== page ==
Acts 23:12 – 26:32
Illustration – Maxie Filer
Paul’s guardian angels were working overtime.
Ch. 23 ends with a murder plot by a group of 40 Jewish assassins forming a conspiracy and binding themselves with an oath not to eat or drink until they had killed Paul. And in all likelihood they would have succeeded had it not been for the providential intervention of a young man (who happens to be Paul’s own nephew) who overhears the plot and reports it to the commander who has Paul in jail.
Perhaps more amazing is the seriousness with which the commander takes this threat to Paul’s life and the lengths to which he goes to protect Paul. That very night he made arrangements to transfer Paul to Caesarea, some 55 miles to the NW of Jerusalem.
In the Gk text, Luke uses the correct title of the commander – Chiliarch (centurion=commander of 100 / chiliarch=commander of 1000) – this is not a subordinate officer, but the ranking military official in Jerusalem. He considers this threat so serious, and this prisoner so valuable – listen to the safeguards he takes – Acts 23:23-24 “Then he called two of his centurions and ordered them, “Get ready a detachment of two hundred soldiers, seventy horsemen and two hundred spearmen to go to Caesarea at nine tonight. Provide mounts for Paul so that he may be taken safely to Governor Felix.” More than half of the Roman military contingent in Jerusalem is assigned to the safety of Paul.
Certainly, we can’t let the significance of Paul’s standing, or the sovereign intervention of God pass us by. That the Jews, in the first place, saw Paul as such a threat – and that Rome would consider his safety so important. And Paul does arrive safely in Caesarea, not realizing that it will be his home for more than two years in captivity.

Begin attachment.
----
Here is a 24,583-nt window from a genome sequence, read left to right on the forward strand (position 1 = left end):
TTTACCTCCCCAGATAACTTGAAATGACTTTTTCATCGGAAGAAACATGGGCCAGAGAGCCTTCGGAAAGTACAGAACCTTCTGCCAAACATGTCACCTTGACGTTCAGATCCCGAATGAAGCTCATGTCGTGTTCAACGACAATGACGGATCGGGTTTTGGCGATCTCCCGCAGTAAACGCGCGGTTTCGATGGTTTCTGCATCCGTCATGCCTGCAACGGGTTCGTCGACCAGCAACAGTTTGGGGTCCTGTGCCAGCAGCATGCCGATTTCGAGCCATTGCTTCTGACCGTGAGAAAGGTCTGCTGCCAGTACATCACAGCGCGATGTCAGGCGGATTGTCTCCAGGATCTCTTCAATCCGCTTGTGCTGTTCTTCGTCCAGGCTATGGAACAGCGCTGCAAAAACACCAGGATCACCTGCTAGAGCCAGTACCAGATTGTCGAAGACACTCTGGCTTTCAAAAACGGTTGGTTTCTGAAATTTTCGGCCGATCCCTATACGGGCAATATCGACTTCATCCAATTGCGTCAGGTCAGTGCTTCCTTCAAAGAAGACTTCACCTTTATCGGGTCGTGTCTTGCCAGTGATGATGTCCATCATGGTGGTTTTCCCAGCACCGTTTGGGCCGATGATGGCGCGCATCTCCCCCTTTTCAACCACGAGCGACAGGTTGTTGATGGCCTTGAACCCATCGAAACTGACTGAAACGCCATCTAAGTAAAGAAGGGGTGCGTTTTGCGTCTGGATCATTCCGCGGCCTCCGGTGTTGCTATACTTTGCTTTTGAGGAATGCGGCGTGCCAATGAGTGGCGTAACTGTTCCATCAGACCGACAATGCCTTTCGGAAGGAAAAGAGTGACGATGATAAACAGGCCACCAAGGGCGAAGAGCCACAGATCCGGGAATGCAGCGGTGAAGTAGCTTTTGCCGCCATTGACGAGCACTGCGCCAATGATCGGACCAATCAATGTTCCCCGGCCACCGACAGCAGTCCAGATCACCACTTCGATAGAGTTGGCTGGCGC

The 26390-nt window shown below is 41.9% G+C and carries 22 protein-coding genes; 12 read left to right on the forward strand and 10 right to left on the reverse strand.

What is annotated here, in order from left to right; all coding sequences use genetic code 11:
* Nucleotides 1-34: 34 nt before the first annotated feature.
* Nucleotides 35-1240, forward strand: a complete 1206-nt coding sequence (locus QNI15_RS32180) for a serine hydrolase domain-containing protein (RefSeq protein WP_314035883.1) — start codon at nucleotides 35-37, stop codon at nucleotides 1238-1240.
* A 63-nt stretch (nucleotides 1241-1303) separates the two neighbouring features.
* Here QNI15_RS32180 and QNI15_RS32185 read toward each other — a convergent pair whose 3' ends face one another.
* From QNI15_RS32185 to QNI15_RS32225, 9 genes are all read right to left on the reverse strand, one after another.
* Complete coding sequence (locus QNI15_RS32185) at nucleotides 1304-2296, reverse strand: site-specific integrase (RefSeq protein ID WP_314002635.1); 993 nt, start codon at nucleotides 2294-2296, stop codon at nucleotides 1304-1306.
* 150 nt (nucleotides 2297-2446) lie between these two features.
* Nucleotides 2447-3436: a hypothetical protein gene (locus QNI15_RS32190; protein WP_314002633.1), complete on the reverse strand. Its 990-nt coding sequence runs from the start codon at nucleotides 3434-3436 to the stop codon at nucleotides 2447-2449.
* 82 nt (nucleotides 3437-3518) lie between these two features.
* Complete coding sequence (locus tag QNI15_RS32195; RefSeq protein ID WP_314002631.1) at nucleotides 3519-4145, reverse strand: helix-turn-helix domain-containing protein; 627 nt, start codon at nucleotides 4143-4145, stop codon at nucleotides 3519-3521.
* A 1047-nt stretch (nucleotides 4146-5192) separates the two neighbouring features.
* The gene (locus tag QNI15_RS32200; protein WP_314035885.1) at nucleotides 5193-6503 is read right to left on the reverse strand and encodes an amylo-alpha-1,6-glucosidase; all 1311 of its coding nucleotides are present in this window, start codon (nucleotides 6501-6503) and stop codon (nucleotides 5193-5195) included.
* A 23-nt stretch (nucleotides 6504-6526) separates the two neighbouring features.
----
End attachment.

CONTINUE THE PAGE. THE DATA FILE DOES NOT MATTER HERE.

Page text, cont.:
Though the Jew’s attempt to kill Paul has failed, they are in no way defeated, nor does their hatred mellow with time. Within 5 days, a contingent of Jews lead by Ananias, the high priest himself, and accompanied by a hot shot lawyer named Tertullius arrive in Caesarea to press their case before the governor, Felix. With trumped up charges and perjured testimony, they indict Paul. The prosecution begins as Tertullius lays out the charges against Paul – but when the prosecution ends, the persecution is relentless in seeking Paul’s life whatever the cost.
They will fail again before Felix, but in ch. 25, when Felix is replaced by Gov. Festus, he is in office less than 3 days before the Jews once again come and re-file their charges.
It seems evident that the Jews have really gone long beyond a pursuit of justice here – this is a hate-filled grudge. They are driven by revenge, they seek the death of one of their own who has betrayed them. He’s not just considered a heretic, but a traitor.